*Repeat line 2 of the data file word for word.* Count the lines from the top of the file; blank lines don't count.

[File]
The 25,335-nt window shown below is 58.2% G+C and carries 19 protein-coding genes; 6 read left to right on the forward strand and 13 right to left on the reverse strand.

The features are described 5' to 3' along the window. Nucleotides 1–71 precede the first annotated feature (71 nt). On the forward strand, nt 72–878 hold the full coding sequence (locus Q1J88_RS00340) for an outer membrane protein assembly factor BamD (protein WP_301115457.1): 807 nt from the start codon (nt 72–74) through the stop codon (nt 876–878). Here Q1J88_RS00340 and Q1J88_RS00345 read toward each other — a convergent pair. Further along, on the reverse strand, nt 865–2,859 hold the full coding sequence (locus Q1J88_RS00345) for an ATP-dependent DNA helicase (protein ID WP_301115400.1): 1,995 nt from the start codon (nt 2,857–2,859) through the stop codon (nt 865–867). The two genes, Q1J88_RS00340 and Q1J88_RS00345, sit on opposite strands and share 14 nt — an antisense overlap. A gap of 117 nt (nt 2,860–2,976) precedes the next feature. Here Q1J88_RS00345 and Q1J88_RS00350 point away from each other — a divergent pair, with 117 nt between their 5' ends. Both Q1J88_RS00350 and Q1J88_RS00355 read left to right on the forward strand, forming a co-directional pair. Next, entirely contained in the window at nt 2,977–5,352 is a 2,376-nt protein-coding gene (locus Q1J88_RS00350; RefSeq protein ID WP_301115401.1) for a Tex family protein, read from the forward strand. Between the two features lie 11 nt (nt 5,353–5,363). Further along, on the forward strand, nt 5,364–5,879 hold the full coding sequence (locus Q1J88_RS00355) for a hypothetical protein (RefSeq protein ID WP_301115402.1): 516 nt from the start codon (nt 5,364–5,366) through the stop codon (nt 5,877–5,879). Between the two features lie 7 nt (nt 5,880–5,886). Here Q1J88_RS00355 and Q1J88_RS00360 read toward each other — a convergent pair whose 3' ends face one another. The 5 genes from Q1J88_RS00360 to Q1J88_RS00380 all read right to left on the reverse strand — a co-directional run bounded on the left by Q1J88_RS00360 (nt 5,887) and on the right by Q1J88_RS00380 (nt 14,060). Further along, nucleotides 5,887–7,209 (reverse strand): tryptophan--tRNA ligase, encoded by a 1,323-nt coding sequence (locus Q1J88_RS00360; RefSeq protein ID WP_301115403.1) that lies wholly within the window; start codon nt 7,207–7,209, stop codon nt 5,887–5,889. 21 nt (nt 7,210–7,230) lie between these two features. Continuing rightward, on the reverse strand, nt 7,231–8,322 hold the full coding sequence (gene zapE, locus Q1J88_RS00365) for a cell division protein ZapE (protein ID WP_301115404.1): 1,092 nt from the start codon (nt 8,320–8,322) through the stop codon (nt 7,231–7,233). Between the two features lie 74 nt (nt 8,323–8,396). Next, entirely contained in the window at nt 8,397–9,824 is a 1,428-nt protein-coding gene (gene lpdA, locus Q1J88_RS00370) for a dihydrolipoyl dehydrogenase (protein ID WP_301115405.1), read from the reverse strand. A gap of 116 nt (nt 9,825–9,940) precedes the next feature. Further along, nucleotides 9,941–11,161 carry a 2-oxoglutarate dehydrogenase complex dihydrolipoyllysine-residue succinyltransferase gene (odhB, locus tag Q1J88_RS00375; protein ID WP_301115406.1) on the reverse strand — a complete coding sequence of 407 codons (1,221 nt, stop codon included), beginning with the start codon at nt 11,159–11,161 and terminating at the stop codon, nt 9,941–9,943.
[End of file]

The features are described 5' to 3' along the window. Nucleotides 1–71 precede the first annotated feature (71 nt). On the forward strand, nt 72–878 hold the full coding sequence (locus Q1J88_RS00340) for an outer membrane protein assembly factor BamD (protein WP_301115457.1): 807 nt from the start codon (nt 72–74) through the stop codon (nt 876–878). Here Q1J88_RS00340 and Q1J88_RS00345 read toward each other — a convergent pair. Further along, on the reverse strand, nt 865–2,859 hold the full coding sequence (locus Q1J88_RS00345) for an ATP-dependent DNA helicase (protein ID WP_301115400.1): 1,995 nt from the start codon (nt 2,857–2,859) through the stop codon (nt 865–867). The two genes, Q1J88_RS00340 and Q1J88_RS00345, sit on opposite strands and share 14 nt — an antisense overlap. A gap of 117 nt (nt 2,860–2,976) precedes the next feature. Here Q1J88_RS00345 and Q1J88_RS00350 point away from each other — a divergent pair, with 117 nt between their 5' ends. Both Q1J88_RS00350 and Q1J88_RS00355 read left to right on the forward strand, forming a co-directional pair. Next, entirely contained in the window at nt 2,977–5,352 is a 2,376-nt protein-coding gene (locus Q1J88_RS00350; RefSeq protein ID WP_301115401.1) for a Tex family protein, read from the forward strand. Between the two features lie 11 nt (nt 5,353–5,363). Further along, on the forward strand, nt 5,364–5,879 hold the full coding sequence (locus Q1J88_RS00355) for a hypothetical protein (RefSeq protein ID WP_301115402.1): 516 nt from the start codon (nt 5,364–5,366) through the stop codon (nt 5,877–5,879). Between the two features lie 7 nt (nt 5,880–5,886). Here Q1J88_RS00355 and Q1J88_RS00360 read toward each other — a convergent pair whose 3' ends face one another. The 5 genes from Q1J88_RS00360 to Q1J88_RS00380 all read right to left on the reverse strand — a co-directional run bounded on the left by Q1J88_RS00360 (nt 5,887) and on the right by Q1J88_RS00380 (nt 14,060). Further along, nucleotides 5,887–7,209 (reverse strand): tryptophan--tRNA ligase, encoded by a 1,323-nt coding sequence (locus Q1J88_RS00360; RefSeq protein ID WP_301115403.1) that lies wholly within the window; start codon nt 7,207–7,209, stop codon nt 5,887–5,889. 21 nt (nt 7,210–7,230) lie between these two features. Continuing rightward, on the reverse strand, nt 7,231–8,322 hold the full coding sequence (gene zapE, locus Q1J88_RS00365) for a cell division protein ZapE (protein ID WP_301115404.1): 1,092 nt from the start codon (nt 8,320–8,322) through the stop codon (nt 7,231–7,233). Between the two features lie 74 nt (nt 8,323–8,396). Next, entirely contained in the window at nt 8,397–9,824 is a 1,428-nt protein-coding gene (gene lpdA, locus Q1J88_RS00370) for a dihydrolipoyl dehydrogenase (protein ID WP_301115405.1), read from the reverse strand. A gap of 116 nt (nt 9,825–9,940) precedes the next feature. Further along, nucleotides 9,941–11,161 carry a 2-oxoglutarate dehydrogenase complex dihydrolipoyllysine-residue succinyltransferase gene (odhB, locus tag Q1J88_RS00375; protein ID WP_301115406.1) on the reverse strand — a complete coding sequence of 407 codons (1,221 nt, stop codon included), beginning with the start codon at nt 11,159–11,161 and terminating at the stop codon, nt 9,941–9,943.